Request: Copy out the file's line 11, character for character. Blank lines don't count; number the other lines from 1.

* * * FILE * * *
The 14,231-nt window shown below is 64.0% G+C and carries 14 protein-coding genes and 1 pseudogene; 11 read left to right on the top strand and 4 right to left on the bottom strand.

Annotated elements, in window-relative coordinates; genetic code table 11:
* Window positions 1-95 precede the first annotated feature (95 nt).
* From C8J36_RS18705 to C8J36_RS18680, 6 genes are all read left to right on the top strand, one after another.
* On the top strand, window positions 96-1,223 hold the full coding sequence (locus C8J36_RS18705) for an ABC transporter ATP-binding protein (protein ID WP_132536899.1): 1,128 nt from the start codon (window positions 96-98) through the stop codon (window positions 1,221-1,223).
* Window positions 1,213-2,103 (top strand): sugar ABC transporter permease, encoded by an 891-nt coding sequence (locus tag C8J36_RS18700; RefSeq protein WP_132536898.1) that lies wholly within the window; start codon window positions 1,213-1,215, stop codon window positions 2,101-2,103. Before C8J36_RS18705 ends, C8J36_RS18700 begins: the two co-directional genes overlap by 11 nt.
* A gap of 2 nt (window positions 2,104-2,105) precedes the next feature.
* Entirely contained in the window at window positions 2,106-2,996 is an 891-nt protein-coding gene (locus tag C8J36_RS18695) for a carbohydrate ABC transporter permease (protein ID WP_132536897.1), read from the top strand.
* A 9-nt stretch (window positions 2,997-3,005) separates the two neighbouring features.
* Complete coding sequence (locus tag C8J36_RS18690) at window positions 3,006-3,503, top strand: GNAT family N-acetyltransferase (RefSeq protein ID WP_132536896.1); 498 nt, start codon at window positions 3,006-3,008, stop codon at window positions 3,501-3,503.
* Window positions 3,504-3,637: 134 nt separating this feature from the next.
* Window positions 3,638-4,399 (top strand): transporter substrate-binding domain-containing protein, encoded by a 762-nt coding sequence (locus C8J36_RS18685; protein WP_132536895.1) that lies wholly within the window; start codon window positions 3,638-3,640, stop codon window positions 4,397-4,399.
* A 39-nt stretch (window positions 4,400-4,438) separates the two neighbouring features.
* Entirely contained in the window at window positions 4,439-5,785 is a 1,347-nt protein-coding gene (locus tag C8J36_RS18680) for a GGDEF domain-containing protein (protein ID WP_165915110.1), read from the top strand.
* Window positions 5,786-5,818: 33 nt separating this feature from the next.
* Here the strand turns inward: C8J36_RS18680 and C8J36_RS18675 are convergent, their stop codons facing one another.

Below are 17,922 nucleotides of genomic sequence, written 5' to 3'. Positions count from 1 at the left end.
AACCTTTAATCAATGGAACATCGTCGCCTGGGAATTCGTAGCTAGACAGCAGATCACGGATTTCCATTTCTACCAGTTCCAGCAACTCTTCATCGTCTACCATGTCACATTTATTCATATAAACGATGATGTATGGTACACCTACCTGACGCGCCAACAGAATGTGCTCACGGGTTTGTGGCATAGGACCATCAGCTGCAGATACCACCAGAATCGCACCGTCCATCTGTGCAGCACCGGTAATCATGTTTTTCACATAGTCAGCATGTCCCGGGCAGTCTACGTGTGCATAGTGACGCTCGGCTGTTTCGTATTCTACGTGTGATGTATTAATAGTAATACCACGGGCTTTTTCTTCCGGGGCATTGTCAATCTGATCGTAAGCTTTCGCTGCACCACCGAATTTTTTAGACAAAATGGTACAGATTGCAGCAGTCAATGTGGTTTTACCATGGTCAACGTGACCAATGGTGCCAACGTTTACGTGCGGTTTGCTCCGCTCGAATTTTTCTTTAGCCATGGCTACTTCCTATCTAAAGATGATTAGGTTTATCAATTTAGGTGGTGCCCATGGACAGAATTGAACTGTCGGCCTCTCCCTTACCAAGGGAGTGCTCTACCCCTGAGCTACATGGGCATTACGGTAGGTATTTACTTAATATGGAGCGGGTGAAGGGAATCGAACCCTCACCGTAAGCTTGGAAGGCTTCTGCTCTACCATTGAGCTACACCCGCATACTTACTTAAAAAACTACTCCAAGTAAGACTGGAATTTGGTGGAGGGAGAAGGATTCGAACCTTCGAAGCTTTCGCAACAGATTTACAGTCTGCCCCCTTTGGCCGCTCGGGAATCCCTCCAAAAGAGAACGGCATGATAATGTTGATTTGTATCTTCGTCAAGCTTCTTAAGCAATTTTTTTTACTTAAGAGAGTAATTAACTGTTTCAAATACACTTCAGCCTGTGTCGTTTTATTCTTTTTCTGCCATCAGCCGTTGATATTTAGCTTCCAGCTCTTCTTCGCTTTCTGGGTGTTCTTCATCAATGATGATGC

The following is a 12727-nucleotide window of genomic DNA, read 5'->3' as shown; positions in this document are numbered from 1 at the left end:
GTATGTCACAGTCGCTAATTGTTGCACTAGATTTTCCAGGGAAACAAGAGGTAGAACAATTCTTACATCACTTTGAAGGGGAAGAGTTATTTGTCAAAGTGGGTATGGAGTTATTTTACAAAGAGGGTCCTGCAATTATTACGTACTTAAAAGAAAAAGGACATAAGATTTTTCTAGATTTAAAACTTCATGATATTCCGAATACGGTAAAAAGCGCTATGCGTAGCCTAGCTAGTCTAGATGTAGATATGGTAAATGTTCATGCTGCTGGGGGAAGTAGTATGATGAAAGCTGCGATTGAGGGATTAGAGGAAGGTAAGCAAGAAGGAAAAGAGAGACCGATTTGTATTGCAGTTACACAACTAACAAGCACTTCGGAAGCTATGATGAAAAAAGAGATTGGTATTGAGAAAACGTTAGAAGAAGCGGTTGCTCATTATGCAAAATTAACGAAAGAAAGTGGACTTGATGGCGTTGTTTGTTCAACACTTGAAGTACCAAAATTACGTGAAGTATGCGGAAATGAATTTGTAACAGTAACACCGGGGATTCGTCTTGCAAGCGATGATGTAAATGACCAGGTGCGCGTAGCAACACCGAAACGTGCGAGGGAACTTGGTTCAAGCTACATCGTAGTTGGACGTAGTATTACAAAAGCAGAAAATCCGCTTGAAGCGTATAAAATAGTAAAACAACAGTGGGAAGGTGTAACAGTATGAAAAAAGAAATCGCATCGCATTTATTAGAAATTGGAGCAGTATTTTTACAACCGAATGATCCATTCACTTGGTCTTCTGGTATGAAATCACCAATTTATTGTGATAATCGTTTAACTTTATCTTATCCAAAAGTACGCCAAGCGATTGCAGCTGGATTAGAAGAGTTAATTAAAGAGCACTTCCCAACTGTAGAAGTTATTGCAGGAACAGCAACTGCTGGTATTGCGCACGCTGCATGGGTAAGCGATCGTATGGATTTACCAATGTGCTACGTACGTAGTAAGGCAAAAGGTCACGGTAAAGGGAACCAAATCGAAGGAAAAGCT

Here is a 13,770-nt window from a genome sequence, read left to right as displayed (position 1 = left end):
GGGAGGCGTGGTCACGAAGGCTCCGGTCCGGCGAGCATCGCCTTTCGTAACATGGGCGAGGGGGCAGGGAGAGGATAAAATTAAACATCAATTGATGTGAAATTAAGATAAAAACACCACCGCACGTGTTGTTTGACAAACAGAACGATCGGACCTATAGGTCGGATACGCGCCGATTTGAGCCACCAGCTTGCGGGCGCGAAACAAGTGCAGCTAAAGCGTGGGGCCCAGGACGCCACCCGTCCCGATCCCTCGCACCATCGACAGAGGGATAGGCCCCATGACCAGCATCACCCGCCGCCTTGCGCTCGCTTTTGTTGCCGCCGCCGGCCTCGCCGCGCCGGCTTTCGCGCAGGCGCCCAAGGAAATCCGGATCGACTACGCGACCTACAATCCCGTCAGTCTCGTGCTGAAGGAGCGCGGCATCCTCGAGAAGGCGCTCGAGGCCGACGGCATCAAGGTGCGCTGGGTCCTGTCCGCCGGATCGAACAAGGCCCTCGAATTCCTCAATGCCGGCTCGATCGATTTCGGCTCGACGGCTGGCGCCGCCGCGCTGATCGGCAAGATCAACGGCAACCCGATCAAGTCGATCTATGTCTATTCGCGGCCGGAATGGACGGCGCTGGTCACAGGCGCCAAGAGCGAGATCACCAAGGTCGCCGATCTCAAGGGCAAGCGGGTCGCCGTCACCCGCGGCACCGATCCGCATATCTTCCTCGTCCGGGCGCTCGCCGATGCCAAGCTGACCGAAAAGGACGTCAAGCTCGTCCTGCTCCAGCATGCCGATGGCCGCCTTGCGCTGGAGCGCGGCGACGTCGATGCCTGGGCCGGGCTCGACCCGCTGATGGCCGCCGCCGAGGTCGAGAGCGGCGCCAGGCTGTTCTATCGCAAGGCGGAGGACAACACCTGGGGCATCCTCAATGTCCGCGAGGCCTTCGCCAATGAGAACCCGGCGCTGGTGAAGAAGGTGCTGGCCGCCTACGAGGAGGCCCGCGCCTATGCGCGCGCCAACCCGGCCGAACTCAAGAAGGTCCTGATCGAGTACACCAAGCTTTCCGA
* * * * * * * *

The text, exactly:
* Window positions 3,504-3,637: 134 nt separating this feature from the next.